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PLoS One. 2012;7(1):e30093. doi: 10.1371/journal.pone.0030093. Epub 2012 Jan 25.

Associations between organochlorine pesticides and vitamin D deficiency in the U.S. population.

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  • 1Department of Preventative Medicine, School of Medicine, Kyungpook National University, Daegu, Korea.

Abstract

BACKGROUND:

Recently low dose organochlorine (OC) pesticides have been strongly linked to various chronic diseases including diabetes and cardiovascular diseases. Both field and animal studies have suggested a possibility that persistent lipophilic chemicals like OC pesticides can cause vitamin D deficiency, but there have been no human studies of exposure to any chemical as a possible cause of vitamin D deficiency. This study was performed to examine if serum concentrations of OC pesticides were associated with serum concentrations of 25-hydroxyvitamin D (25(OH)D) in the U.S. general population.

METHODOLOGY/PRINCIPAL FINDINGS:

Cross-sectional associations of serum OC pesticides with serum 25(OH)D were investigated in 1,275 subjects aged ≥20 in the National Health and Nutrition Examination Survey (NHANES), 2003-2004. We selected 7 OC pesticides detectable in ≥80% of participants. Among the 7 OC pesticides, p,p'-DDT (β = -0.022, P<0.01), p,p'-DDE (β = -0.018, P = 0.04), and β-hexachlorocyclohexane (β = -0.022, P = 0.02) showed significant inverse associations with serum 25(OH)D levels. When study subjects were stratified by age, race, and the presence of various chronic diseases, p,p'-DDT showed consistent inverse associations in all subgroups, although stronger associations tended to be observed among subjects with old age, white race, or chronic diseases.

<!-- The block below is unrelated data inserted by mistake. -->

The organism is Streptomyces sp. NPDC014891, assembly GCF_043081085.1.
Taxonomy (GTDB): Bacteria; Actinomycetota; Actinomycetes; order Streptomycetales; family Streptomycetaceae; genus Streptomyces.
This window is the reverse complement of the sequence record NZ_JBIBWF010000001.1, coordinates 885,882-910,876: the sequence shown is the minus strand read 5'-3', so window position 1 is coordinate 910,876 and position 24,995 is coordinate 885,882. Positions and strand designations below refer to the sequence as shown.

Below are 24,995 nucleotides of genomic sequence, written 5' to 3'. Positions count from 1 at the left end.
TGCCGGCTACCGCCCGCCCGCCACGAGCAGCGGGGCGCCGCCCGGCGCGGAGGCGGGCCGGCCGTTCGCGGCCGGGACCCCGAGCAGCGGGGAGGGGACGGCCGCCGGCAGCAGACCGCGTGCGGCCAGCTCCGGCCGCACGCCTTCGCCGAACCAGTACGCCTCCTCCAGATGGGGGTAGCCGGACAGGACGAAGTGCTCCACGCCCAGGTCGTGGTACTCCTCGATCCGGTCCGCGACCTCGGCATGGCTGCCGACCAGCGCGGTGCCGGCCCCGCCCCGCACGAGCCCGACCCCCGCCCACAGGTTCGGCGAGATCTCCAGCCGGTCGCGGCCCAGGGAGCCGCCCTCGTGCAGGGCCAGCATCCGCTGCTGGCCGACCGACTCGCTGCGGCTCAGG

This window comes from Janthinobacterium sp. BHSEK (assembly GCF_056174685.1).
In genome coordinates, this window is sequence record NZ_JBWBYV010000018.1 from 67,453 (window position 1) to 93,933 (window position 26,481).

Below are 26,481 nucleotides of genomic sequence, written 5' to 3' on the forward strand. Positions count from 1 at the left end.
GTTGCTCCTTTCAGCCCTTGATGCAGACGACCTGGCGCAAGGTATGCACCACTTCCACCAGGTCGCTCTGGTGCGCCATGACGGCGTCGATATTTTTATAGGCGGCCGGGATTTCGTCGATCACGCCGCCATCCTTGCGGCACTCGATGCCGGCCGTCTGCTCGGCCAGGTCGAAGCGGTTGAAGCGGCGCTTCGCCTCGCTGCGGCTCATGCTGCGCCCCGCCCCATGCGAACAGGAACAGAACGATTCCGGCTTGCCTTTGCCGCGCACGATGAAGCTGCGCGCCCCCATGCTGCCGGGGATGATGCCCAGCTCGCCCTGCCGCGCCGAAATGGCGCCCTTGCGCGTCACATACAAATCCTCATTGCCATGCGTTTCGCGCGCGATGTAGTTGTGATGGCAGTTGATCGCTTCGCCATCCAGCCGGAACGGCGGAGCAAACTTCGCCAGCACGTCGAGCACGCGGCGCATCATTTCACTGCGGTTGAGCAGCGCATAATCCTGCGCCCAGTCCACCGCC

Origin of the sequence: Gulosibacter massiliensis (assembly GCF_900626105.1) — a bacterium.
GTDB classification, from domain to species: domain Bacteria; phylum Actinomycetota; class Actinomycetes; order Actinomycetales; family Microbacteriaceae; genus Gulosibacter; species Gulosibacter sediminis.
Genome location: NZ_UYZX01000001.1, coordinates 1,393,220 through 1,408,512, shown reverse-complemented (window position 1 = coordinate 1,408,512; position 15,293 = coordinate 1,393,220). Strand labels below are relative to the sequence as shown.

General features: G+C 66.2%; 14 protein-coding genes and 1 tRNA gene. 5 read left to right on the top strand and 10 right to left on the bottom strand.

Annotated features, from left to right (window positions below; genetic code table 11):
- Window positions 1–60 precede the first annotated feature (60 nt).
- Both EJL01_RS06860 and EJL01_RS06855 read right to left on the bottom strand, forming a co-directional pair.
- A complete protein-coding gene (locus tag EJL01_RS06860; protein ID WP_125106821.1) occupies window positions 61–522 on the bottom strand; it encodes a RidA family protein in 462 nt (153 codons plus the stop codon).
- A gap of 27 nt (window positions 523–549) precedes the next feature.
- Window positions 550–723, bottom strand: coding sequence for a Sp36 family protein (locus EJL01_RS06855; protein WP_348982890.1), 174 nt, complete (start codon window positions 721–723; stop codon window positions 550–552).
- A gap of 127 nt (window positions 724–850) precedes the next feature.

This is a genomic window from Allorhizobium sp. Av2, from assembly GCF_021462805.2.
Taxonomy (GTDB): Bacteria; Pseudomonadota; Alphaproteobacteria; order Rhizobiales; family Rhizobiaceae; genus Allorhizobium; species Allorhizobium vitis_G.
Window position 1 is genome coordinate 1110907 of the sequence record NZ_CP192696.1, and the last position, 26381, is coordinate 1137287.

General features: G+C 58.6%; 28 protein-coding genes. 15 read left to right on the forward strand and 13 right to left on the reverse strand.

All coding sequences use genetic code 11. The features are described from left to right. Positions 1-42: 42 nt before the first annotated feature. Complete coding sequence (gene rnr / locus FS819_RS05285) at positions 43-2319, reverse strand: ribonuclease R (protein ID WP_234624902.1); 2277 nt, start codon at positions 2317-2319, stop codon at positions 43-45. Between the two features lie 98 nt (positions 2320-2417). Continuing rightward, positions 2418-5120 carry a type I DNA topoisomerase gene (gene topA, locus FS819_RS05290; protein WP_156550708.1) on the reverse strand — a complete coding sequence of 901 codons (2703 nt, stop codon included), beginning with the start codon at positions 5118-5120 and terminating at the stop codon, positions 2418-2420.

CONCLUSION/SIGNIFICANCE:

The current study suggests that the background exposure to some OC pesticides leads to vitamin D deficiency in human. Considering the importance of vitamin D deficiency in the development of chronic diseases, chemical exposure as a possible cause of vitamin D deficiency should be evaluated in prospective and experimental studies.

PMID:
22295072
[PubMed - indexed for MEDLINE]
PMCID:
PMC3266254
Free PMC Article
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